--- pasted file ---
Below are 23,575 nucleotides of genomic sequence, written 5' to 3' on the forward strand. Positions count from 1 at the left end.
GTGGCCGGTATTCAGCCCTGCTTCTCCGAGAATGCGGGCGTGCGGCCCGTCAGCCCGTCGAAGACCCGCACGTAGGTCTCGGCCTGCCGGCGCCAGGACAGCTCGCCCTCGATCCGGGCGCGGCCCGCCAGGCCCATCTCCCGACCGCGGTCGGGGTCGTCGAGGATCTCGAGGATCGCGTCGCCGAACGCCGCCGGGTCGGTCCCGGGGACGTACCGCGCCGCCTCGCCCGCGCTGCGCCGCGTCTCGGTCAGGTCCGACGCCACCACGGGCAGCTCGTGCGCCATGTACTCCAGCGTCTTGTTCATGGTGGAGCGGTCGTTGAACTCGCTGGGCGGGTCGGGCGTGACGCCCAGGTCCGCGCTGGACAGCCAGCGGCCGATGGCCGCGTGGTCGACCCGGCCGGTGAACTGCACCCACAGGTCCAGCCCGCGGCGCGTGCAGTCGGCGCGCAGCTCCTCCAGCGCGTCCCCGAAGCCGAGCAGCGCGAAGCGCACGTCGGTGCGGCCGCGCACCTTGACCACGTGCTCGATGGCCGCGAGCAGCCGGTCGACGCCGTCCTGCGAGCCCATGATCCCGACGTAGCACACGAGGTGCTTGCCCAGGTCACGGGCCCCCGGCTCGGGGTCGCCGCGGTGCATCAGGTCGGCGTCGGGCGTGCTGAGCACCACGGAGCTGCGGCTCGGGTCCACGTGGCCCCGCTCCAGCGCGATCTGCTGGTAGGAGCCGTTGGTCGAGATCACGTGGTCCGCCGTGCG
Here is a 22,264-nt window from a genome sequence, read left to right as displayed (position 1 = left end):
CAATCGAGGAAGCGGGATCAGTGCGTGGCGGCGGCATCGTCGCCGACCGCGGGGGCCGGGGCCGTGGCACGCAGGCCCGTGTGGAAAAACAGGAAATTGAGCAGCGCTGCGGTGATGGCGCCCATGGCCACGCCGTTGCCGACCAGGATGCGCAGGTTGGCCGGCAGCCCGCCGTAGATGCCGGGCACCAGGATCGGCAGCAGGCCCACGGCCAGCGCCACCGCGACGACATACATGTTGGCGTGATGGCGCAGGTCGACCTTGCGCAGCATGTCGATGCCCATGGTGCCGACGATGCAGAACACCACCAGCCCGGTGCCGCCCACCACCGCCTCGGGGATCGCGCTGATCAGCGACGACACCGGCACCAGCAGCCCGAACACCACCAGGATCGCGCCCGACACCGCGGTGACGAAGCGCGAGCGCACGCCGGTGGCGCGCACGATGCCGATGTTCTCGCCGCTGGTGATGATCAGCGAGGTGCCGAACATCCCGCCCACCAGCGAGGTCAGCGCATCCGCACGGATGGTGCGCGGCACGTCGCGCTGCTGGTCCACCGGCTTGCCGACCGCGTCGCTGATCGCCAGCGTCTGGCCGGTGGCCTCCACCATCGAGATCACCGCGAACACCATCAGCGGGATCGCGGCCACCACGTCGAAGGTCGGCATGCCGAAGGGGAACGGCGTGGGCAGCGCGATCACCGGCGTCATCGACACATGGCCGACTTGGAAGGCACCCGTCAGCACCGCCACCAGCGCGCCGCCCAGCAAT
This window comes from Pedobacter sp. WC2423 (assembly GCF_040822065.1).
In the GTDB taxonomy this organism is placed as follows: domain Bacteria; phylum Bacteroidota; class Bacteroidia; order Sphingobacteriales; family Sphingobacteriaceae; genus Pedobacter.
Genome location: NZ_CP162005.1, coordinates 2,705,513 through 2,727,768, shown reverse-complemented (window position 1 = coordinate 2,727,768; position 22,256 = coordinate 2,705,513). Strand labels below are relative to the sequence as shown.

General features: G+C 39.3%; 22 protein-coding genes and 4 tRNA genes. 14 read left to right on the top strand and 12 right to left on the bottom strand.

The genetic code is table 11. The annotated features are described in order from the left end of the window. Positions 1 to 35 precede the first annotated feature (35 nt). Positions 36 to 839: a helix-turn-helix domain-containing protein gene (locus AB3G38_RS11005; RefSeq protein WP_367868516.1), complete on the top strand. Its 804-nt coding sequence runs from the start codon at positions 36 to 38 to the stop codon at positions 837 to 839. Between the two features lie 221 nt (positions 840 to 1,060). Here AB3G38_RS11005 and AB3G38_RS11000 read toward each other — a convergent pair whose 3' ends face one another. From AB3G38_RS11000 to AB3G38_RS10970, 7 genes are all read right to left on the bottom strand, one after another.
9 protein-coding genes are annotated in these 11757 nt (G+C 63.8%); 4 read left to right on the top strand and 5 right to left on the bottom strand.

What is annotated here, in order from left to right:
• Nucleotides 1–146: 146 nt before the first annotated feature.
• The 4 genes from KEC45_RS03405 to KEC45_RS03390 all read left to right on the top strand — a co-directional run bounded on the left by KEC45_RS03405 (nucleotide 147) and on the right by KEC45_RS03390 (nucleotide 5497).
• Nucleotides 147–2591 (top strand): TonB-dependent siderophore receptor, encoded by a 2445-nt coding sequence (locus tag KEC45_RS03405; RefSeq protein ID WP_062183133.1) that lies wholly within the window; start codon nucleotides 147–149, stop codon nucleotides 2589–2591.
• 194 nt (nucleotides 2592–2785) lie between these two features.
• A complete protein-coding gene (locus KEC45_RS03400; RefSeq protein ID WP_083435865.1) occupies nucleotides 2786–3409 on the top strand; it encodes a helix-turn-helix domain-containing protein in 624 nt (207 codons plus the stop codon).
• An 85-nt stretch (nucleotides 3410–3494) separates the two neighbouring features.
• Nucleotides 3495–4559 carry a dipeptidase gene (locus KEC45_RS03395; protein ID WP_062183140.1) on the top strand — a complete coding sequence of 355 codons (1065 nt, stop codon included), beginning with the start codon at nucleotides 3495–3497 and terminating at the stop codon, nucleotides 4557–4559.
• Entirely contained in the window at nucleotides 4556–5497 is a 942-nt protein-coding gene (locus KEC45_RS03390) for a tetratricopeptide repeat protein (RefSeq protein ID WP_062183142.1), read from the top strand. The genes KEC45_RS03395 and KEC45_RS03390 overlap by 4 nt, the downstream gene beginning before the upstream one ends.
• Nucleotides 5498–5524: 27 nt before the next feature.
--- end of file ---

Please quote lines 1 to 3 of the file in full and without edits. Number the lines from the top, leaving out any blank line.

Below are 23,575 nucleotides of genomic sequence, written 5' to 3' on the forward strand. Positions count from 1 at the left end.
GTGGCCGGTATTCAGCCCTGCTTCTCCGAGAATGCGGGCGTGCGGCCCGTCAGCCCGTCGAAGACCCGCACGTAGGTCTCGGCCTGCCGGCGCCAGGACAGCTCGCCCTCGATCCGGGCGCGGCCCGCCAGGCCCATCTCCCGACCGCGGTCGGGGTCGTCGAGGATCTCGAGGATCGCGTCGCCGAACGCCGCCGGGTCGGTCCCGGGGACGTACCGCGCCGCCTCGCCCGCGCTGCGCCGCGTCTCGGTCAGGTCCGACGCCACCACGGGCAGCTCGTGCGCCATGTACTCCAGCGTCTTGTTCATGGTGGAGCGGTCGTTGAACTCGCTGGGCGGGTCGGGCGTGACGCCCAGGTCCGCGCTGGACAGCCAGCGGCCGATGGCCGCGTGGTCGACCCGGCCGGTGAACTGCACCCACAGGTCCAGCCCGCGGCGCGTGCAGTCGGCGCGCAGCTCCTCCAGCGCGTCCCCGAAGCCGAGCAGCGCGAAGCGCACGTCGGTGCGGCCGCGCACCTTGACCACGTGCTCGATGGCCGCGAGCAGCCGGTCGACGCCGTCCTGCGAGCCCATGATCCCGACGTAGCACACGAGGTGCTTGCCCAGGTCACGGGCCCCCGGCTCGGGGTCGCCGCGGTGCATCAGGTCGGCGTCGGGCGTGCTGAGCACCACGGAGCTGCGGCTCGGGTCCACGTGGCCCCGCTCCAGCGCGATCTGCTGGTAGGAGCCGTTGGTCGAGATCACGTGGTCCGCCGTGCG
Here is a 22,264-nt window from a genome sequence, read left to right as displayed (position 1 = left end):